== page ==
There is a second round today so I don't know yet whether he won, but he has done in the past, so I would have put money on him had the opportunity presented itself, which it didn't.

After that we all went off and had dinner, and while the others prepared for the illuminated parade, Jim and I reluctantly decided to take ourselves home, the last train departing Victoria at the obscenely early hour of 2147. But what a lovely day out we'd had - thanks once again to everyone on Chiswick.

Friday, May 01, 2009

Adventures on Chiswick part III

Day 3, Abbots Langley to Uxbridge

Yes, I really was awake - albeit not up - at five. Eventually I got up and finished Hold on a Minute, then strolled into the village to a. identify where we were and b. get some Sunday papers. Jim always jokes when we go to some little village that there won't be any Guardians; this works both if the place is painfully trendy (they will have sold out) and if it is clearly Colonel Bufton Tufton country (they won't have ordered any in the first place). I always laughed at this (no harm in that, seeing as it was a joke...) but he'd have had the last laugh this morning in Abbots Langley. Is there an Observer, I asked. Should be, the shopkeeper said, oh, no, we've sold it.

This morning was notable for me being able to mildly upset two dog owners - not that I have anything against dog owners per se (some of my best friends etc) but the first of these was one of that breed of people who seem to think that deftly flicking a pile of shit into the canal constitutes clearing up after your dog - er, no. If we wanted the canal full of shit, we've plenty of our own; think of what we'd save on blue. But there's a reason that's not allowed any more, and you, dog owners, are no exception. If only I had been able to put it so eloquently at the time, but it was a bit early for coherent argument.

The second one was walking two big boisterous dogs along a narrow path towards me. I just stopped and stood still to allow him to steer them around me, and after he passed he said 'You're welcome' in a very sarky tone. I'm still wondering what I was supposed to have been grateful for. 'Oh, thank you so much for not forcing me off the path into the ankle deep mud and dog crap (to which you have no doubt been contributing this morning'; 'I am eternally grateful to you for restraining your slathering beasts from savaging me as an aperitif before breakfast'; 'I am truly honoured to have been permitted to use the footpath when you and your hell hounds clearly needed it more.' But once again, the apposite response arrived five minutes too late. Esprit de gangplank.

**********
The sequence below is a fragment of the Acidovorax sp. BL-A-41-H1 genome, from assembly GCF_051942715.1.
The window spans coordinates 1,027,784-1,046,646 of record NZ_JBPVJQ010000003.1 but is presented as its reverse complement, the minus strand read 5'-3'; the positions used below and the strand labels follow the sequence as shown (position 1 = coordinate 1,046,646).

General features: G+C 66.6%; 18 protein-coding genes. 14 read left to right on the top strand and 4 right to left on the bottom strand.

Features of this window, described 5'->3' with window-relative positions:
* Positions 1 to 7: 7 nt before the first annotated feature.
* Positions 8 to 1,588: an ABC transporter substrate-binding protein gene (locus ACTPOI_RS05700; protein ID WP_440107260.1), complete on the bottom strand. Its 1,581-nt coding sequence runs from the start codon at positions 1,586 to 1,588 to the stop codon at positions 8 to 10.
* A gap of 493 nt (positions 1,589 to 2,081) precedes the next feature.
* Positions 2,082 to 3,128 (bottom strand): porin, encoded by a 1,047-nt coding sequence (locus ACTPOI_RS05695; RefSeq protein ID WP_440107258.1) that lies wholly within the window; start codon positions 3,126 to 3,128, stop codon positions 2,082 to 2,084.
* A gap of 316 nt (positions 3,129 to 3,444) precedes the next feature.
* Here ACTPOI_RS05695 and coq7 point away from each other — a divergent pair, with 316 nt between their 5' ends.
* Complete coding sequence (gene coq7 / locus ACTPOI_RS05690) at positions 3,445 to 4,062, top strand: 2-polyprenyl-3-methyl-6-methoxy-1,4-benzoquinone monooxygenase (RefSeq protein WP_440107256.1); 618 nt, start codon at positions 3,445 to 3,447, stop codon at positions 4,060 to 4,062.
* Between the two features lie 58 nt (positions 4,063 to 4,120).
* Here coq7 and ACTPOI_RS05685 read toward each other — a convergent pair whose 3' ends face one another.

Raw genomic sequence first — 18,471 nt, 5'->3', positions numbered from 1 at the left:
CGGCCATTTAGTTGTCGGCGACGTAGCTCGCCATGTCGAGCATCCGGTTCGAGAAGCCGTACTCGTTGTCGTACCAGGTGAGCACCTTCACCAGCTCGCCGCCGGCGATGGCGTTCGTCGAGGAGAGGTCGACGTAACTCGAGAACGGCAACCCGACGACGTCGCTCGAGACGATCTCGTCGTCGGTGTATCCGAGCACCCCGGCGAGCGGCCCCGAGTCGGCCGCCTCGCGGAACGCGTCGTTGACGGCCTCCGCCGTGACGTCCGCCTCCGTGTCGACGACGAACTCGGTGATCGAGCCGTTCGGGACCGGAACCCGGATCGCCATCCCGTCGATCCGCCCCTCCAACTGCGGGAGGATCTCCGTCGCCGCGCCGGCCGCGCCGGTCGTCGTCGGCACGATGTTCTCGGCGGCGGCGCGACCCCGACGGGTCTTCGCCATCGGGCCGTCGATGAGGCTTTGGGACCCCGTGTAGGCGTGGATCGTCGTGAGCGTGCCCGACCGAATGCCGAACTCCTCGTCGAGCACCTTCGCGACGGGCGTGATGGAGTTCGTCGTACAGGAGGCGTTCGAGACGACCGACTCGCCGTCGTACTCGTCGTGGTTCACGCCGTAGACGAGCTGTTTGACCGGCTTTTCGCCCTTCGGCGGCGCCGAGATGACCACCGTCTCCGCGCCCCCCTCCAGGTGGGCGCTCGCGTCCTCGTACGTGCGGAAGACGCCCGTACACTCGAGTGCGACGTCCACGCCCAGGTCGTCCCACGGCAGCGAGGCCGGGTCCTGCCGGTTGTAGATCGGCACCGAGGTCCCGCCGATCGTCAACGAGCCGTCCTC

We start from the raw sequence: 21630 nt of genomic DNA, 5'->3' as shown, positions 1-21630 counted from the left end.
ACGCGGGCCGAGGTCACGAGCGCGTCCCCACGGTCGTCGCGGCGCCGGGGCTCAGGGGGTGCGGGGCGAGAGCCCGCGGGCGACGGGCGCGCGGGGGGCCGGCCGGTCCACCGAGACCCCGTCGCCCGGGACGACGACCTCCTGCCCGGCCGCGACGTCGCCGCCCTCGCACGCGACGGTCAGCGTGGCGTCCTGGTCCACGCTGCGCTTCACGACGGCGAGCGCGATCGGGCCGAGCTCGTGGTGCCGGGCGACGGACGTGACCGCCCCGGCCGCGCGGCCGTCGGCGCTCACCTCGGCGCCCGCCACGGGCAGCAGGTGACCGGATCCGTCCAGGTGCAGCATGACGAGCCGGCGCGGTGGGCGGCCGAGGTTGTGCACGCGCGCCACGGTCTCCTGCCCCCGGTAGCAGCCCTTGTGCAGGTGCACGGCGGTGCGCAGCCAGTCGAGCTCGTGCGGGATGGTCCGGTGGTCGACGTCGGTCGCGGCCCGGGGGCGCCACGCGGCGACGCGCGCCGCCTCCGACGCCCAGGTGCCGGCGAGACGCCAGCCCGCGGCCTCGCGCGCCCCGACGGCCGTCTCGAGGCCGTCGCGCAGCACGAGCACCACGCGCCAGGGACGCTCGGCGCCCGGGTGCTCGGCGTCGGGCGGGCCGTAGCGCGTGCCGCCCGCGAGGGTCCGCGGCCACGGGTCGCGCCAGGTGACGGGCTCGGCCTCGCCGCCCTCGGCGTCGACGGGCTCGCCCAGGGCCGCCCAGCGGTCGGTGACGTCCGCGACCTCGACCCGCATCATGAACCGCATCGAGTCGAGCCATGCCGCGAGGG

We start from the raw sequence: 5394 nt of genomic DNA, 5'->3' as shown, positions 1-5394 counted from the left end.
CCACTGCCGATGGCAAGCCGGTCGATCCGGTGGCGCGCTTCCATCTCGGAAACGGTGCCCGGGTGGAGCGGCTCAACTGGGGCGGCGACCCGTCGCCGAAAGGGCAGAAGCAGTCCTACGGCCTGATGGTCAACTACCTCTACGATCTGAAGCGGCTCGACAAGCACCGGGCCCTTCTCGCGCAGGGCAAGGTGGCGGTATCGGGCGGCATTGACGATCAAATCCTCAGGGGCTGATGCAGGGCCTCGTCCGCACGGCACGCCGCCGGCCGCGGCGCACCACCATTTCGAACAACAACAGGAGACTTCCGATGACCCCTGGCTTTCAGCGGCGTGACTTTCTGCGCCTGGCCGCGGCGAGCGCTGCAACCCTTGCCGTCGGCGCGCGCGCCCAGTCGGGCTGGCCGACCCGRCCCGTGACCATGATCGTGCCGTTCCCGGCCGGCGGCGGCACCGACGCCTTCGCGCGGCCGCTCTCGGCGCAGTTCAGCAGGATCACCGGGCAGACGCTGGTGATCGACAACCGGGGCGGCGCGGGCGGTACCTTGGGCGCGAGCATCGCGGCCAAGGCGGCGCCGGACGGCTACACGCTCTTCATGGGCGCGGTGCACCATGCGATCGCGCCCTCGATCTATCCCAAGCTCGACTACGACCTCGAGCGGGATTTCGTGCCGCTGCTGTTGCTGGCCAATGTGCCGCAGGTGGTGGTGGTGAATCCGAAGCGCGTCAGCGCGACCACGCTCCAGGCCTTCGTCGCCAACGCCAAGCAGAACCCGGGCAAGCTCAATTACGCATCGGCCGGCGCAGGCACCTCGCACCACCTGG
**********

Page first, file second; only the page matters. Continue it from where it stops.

On the way back from the shop I met Bob and James on a similar mission, and then we all had breakfast and after a bit set off. It was lovely and sunny today, and seemed to go by very quickly. We all did bits of polishing and locks while James steered, and heading towards Uxbridge texted Baldock to see if they wanted to meet up. By the time we'd had dinner and washed up, primped and changed, and forgotten it was Sunday, there wasn't much time left for drinking, and I for one was pretty worn out anyway - although still exhilarated by the whole experience. So it was back for a relatively early night...

Day 4, Uxbridge to Cowley Lock (me)/Paddington Basin (everyone else)

... And, concomitantly, another early morning. More like six this time maybe, but I got up straight away and started polishing. It was just such a lovely morning already and it felt like the right thing to do. When the time came to leave (after I'd put in a bit of practice negotiating the top plank) James said that I should steer again for my last bit of the trip, which was marvellous. So it came to pass that all too soon we arrived at Cowley lock, and while we were waiting, Penny went and bought everyone ice creams, and I steered Chiswick into the lock, handed the tiller to James, collected my bag and coat (wonderfully redundant on this lovely final day), said my farewells and thanks - which I record here for posterity - and without a backward glance set off on the long trek back to Uxbridge. Yes, I know I could have just gone from there in the morning, but I wanted to do every single lock of the trip, and with the steering, and the sun and the ice cream it was well worth it.

I'll be back.